Noah took a breath and lifted his eyes, finding Dean's already settled on him. Dean nodded. I get it, man. You just go on and you don't even know why until you're halfway down the road.

"Anyway, there was this shallow creek not far from the mill," Noah said, his voice cutting through the quiet. "I hadn't seen it before – it was on the opposite side from the house. I literally fell into it. And just…laid there. No idea how long."

"Your body started healing," Dean stated.

Noah looked down at the glass, turning it in the palm of his hand in a repetitive, nervous manner. "Yeah, mostly. The burns started to heal first. My arm was wasted, though. I wasn't really thinking clearly, y'know? I should have made my way to the house first, but…."

"How'd you get here," Sam asked, his voice soft, finally sounding like the person Dean knew his brother to be when people were in pain.

"There was still some stuff in my room," he said. "When I got back. Enough stuff that I could change clothes, since the ones I had on were pretty much gone. I still had all the files from the M.E.," he looked up at Dean, "and that's when I remembered you talking about this hunting guru friend of yours. The only name I could ever really remember from 'Nam. From any time after the curse, really."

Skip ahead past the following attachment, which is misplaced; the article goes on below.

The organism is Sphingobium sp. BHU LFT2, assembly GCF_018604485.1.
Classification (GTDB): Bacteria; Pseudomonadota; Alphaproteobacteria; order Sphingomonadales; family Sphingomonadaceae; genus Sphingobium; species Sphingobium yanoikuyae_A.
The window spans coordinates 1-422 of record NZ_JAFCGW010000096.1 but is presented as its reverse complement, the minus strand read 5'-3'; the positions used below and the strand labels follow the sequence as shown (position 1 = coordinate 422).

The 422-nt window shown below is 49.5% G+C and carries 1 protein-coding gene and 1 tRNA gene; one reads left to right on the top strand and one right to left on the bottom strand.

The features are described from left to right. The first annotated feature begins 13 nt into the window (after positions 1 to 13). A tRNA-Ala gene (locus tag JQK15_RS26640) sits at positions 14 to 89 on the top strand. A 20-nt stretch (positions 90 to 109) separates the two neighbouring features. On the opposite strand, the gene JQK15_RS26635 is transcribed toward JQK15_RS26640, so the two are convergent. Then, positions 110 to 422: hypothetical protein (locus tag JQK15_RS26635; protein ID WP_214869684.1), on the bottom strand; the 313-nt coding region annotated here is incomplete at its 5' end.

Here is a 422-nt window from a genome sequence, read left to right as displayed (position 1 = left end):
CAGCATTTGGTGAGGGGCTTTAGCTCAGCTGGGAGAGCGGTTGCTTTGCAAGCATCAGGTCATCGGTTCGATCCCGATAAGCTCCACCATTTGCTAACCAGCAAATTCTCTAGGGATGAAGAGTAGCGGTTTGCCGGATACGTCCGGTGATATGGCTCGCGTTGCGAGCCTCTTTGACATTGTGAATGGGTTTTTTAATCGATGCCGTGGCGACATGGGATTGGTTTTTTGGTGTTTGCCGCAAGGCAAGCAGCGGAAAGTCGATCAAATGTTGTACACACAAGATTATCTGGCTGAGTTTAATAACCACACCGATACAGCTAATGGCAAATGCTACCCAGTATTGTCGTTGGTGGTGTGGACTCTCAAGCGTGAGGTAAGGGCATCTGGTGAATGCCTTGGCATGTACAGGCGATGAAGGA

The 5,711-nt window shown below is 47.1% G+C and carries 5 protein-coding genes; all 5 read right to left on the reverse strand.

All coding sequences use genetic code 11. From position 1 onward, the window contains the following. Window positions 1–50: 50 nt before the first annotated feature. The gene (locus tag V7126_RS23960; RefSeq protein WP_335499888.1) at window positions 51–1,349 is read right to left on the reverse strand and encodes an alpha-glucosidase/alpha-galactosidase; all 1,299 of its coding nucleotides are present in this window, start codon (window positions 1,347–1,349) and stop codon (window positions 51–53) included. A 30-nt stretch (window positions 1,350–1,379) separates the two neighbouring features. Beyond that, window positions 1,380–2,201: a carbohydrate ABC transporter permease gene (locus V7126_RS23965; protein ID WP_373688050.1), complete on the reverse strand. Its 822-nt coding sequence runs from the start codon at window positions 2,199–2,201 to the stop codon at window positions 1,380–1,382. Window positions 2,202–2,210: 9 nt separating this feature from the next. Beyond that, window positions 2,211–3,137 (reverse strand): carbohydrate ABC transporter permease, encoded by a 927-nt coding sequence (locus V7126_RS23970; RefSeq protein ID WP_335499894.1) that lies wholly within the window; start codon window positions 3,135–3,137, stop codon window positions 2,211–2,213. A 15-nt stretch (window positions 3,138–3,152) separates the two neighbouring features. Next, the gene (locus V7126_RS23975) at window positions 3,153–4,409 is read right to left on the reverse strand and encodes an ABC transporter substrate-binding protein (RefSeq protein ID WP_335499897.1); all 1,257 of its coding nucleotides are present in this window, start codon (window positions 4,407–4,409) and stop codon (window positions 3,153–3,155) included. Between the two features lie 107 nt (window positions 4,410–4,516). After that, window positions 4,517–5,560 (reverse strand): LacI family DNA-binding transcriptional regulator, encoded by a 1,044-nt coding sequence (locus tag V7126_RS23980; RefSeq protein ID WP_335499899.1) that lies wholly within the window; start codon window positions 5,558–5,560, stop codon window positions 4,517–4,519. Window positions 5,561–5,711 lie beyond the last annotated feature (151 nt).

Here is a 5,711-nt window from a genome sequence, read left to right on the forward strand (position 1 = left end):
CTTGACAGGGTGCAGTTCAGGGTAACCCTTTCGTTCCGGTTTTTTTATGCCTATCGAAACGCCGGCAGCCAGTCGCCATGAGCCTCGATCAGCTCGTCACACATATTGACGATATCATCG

"Gee, I feel so special," Bobby groused.

"I called information, found out where he lived."

"Wait, how did you know which one was our Bobby?" Sam asked.

"The journal said South Dakota," Noah offered.

Sam shot a look at Dean. "You showed him Dad's journal?"

"No," Dean muttered, pouring another drink. "He broke in to my room. The bastard."

"Anyway, I was used to jumping trains, so I hopped a freight train west, bailed when I got near Sioux Falls, and just…hoped he didn't shoot me on sight."

Dean glanced at Bobby. "Thanks, man."

"Don't go getting all mushy on me, cupcake," Bobby grumbled. "Still not so sure I like the idea of a werewolf running amuck in the world."

"A werewolf that kills vampires," Dean pointed out.

"When he was hunting that nest," Sam countered, looking at Noah. "Now that you're all filled up from revenge, what happens next?"